Some years of theology publications are better than others, and to be honest the crop has not been so plentiful this year. But the books that have come out are pretty fantastic, and well worth a read.
The Second Letter to the Corinthians by Mark Seifrid. This is not your normal commentary! Rather than retreading ad nauseum all of usual topics commentaries cover like authorship, dating, provenance, Greek parsings etc., Seifrid’s main purpose is to explicate Paul’s theological logic throughout the book. The Paul that emerges is one of real theological breadth and profound commitment to the grace of God in Christ Jesus.
Galatians and Christian Theology: Justification, the Gospel, and Ethics in Paul’s Letter edited by Mark Elliott, John Frederick, Scott Hafemann and N.T. Wright. For anyone who is interested in what is going on in Pauline Studies today, this is the book to get. This proverbial “who’s who” of Pauline scholarship today (featuring essays by both Simeon Zahl and Javier Garcia, who readers may recognize from their contributions to The Mockingbird Devotional) uniquely aims to expound some of the rich theological implications of the book of Galatians. The contributions by Wengert, Garcia, McCormack, Gaventa, Rabens, Barclay and Zahl are particularly good.
The Early Luther: Stages in a Reformation Reorientation by Berndt Hamm.
Historians have been attempting to contextualize Luther within the late middle-Ages for a while now, but this reading is particularly illuminating. Hamm outlines the various ways in which Luther is indebted to medieval forms of thought – and only comprehensible within this framework – while also giving a robust account of the ways in which Luther supersedes his intellectual heritage.
Apostles of Reason: The Crisis of Authority in American Evangelicalism by Molly Worthen.
Published at the tail end of 2013, and not so much a work of theology as one of religious and intellectual history, Worthen’s book brims with wit and insight and incisive commentary, a must-read for anyone interested in the roots of American Evangelicalism in the 20th century. It helps explain much of our current landscape and the contradictions it contains–the strange mixture of triumphalism, pietism, materialism, and anti-institutionalism–but does so without undermining the core concerns of the faith itself. A remarkable achievement.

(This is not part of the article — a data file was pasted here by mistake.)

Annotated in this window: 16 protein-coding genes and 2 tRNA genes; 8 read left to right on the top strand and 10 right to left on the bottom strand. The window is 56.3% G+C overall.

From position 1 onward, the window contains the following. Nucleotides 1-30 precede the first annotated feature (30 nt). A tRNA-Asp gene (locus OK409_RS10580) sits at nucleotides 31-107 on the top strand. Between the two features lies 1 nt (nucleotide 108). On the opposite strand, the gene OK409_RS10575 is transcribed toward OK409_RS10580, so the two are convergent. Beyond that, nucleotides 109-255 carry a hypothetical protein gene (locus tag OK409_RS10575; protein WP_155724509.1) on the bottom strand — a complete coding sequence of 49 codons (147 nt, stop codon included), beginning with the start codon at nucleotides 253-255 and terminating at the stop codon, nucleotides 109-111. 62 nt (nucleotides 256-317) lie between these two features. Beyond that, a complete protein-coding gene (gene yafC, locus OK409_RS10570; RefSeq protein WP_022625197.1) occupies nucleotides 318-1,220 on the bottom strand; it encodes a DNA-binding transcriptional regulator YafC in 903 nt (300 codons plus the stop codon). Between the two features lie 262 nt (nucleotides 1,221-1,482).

Eden and Afterward: A Mockingbird Guide to Genesis by Will McDavid.
A whistle-stop tour through some of the big moments of the book of Genesis, McDavid offers compelling readings of classic stories that feel fresh and unexpected. For example, Genesis 3 is not just about the origin of sin in the world, but also illustrates the tension between the desire to be loved and the desire to be self-sufficient. Perhaps you’ve heard that before, but I’m guessing not.
It Is Finished: 365 Days of Good News by Tullian Tchividjian. Tchividjian teams of with none other than Nick Lannon to write a daily devotional full of pop-culture references, personal stories, and the good news of the love of Jesus for sinners. If you think a devotional that preaches the message of grace every day would get redundant or boring, you’re wrong on both fronts.
Haven’t Read Yet But Suspect It Would’ve Made the List: Ordinary: Sustainable Faith in a Radical, Restless World by Michael Horton.
Beyond Bultmann: Reckoning a New Testament Theology edited by Bruce W. Longenecker and Mikeal C. Parsons.
Despite all of its warts, Rudolf Bultmann’s “Theology of the New Testament” placed justification by faith at the heart of his understanding of the New Testament’s message. This collection of essays is a reassessment of that classic work. While many essays in this volume rehearse tired caricatures and criticisms of Bultmann, the contributions by Barclay, Watson, Byrskog and Standhartinger might be worth the price of the book.
How (Not) to Be Secular: Reading Charles Taylor by James K. A. Smith.
This guide book to Charles Taylor’s “A Secular Age”, might prove to be more interesting and helpful that the source material. If Taylor narrates how it is we in the west became secular, Smith successfully summarizes Taylor’s argument and offers some thought-provoking existential implications. Reading Taylor’s book, I thought it needed a good editor, but perhaps I just needed to read Smith’s book instead.
May You Live in Christ: Spiritual Growth Through The Vision of St. Peter by Robert Jennings.
Eccentric Existence: A Theological Anthropology by David Kelsey. At two volumes and 1000+ pages, Kelsey offers an ambitious and extensive account of what it means to be human. Those who press on through this sweeping and dense study will be greatly rewarded. Kelsey is not interested in describing humanity in itself, on the basis of its biology, sociology, or other givens. Instead, he examines what it means to be human in light of God’s relation to humanity, in particular, what does it mean that we only live by the hand of God who is working all things toward eschatological consummation through the reconciling death of Jesus.
The Pentecostal Principle by Nimi Wariboko. As far as new angles on the grace of God, including its manifestation in history and daily life, it doesn’t get much better than this. “The pentecostal principle is the power to begin”, Wariboko offers as a thesis for his work, looking at how the Spirit of God both disrupts anthropocentric human institutions and offers real, substantial life. In particular, his thoughts on the Spirit’s opening us up to play as a fresh, end-less way of living provide rich opportunities for rethinking both lived pneumatology and the touchstones of grace in everyday life.